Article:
The Jungle essay

The Jungle essay - Taylor Nelson Miller Animal and Food...

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Taylor Nelson Miller Animal and Food Science 3404 April 2, 2010 The Jungle Upton Sinclair was what is known as a Muckraker. Muckraker is a term used to describe one who inquires into and publishes scandal and allegations of corruption among political and business leaders . The Jungle is one of the most popular and controversial books ever to be published. Sinclair had several incentives for writing such a notorious book; however, the most profound effects of this book can be seen through the social implications, trade, and food safety of the time period. The Jungle follows the lives of Jurgis Rudkis and his Lithuanian family when they come to Chicago’s beef district in the late 1800s. The book wraps the reader up in their struggles to survive in streets in a city that was rumored to be a thriving society full of good jobs and new opportunities but sadly just the opposite was true. It follows them as they go further into corrupt American, as they purchase a house from a deceitful lawyer; get and lose jobs, health, and hope, and transform into a mere spot on the huge machine that is the beef industry. When the family has no hope the reader feels has none either. When Jurgis cries because his young wife dies, the readers do too, and when the family decides to carry on despite it all, one can’t help but continue the journey along side them. The Jungle makes the reader think and that is the first step to becoming a more knowledgeable and well-versed person. It prompted modern sanitation laws in the beef industry and gives a look into the lives of immigrants. It’s a novel that had a real impact on the world unlike any other.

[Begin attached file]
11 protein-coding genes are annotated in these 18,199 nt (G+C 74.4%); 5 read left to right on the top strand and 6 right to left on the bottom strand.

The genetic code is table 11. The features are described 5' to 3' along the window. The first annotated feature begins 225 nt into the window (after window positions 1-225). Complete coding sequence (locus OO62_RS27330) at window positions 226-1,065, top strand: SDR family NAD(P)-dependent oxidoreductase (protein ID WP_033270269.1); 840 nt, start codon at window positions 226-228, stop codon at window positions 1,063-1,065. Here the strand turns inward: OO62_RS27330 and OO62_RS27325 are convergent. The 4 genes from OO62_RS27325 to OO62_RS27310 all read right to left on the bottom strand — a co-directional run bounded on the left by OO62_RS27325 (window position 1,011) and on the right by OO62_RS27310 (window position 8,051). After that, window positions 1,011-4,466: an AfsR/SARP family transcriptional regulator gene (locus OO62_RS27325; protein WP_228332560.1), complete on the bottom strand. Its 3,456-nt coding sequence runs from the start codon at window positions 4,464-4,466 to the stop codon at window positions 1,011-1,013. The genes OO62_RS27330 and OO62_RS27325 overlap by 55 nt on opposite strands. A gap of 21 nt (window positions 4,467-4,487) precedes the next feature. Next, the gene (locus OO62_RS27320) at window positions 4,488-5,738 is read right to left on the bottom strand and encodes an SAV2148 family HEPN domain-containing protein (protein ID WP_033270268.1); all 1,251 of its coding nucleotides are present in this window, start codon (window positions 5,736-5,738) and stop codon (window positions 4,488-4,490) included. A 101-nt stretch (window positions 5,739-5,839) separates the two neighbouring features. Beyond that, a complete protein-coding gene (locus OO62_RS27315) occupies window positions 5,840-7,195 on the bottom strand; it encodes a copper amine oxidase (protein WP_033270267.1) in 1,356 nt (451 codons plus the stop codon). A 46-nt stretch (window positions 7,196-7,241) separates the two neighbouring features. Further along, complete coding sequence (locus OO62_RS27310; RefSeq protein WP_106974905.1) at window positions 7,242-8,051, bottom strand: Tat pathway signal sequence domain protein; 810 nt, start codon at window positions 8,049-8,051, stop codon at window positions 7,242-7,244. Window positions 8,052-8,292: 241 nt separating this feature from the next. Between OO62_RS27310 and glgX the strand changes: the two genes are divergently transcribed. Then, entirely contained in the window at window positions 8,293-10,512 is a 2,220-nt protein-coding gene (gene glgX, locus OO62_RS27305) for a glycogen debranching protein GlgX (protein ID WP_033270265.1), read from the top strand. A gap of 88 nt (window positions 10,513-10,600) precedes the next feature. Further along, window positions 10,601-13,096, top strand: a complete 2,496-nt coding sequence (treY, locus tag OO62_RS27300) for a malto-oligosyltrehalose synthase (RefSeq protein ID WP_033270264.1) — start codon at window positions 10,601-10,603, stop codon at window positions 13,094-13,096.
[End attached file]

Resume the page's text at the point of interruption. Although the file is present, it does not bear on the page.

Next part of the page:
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The social implication of Upton Sinclair’s novel is one for the record books. His novel has had a serious impact on every Americans everyday life and most don’t even know it. Most novels are read and never really have an effect on society; however, The Jungle greatly altered America in a way no other book has done before. According to Valiunas “Sinclair popularized the social-scientific ideas developed by Thorstein Veblen in The Theory of the Leisure Class, and Americanized Benjamin Disraeli's notion of "Two Englands," a phrase coined by the 19th- century English novelist and political genius to describe the division between rich and poor. In the manner of Disraeli, Sinclair wrote unceasingly of two Americas, a disgrace to the national ideals of freedom and equality” (Valiunas). Sinclair was a socialist and wanted to the everyday citizen to see the corruption in American government. Though Sinclair’s ultimate goal was never reached – changing America to a socialist society— his novel did have numerous amounts of effect on society in that day and age. In an article by Kowalski, he states that Sinclair “started out as a simple watcher and note
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This note was uploaded on 10/25/2010 for the course ANSC 3400 taught by Professor Miller during the Spring '10 term at Texas Tech.

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The Jungle essay - Taylor Nelson Miller Animal and Food...

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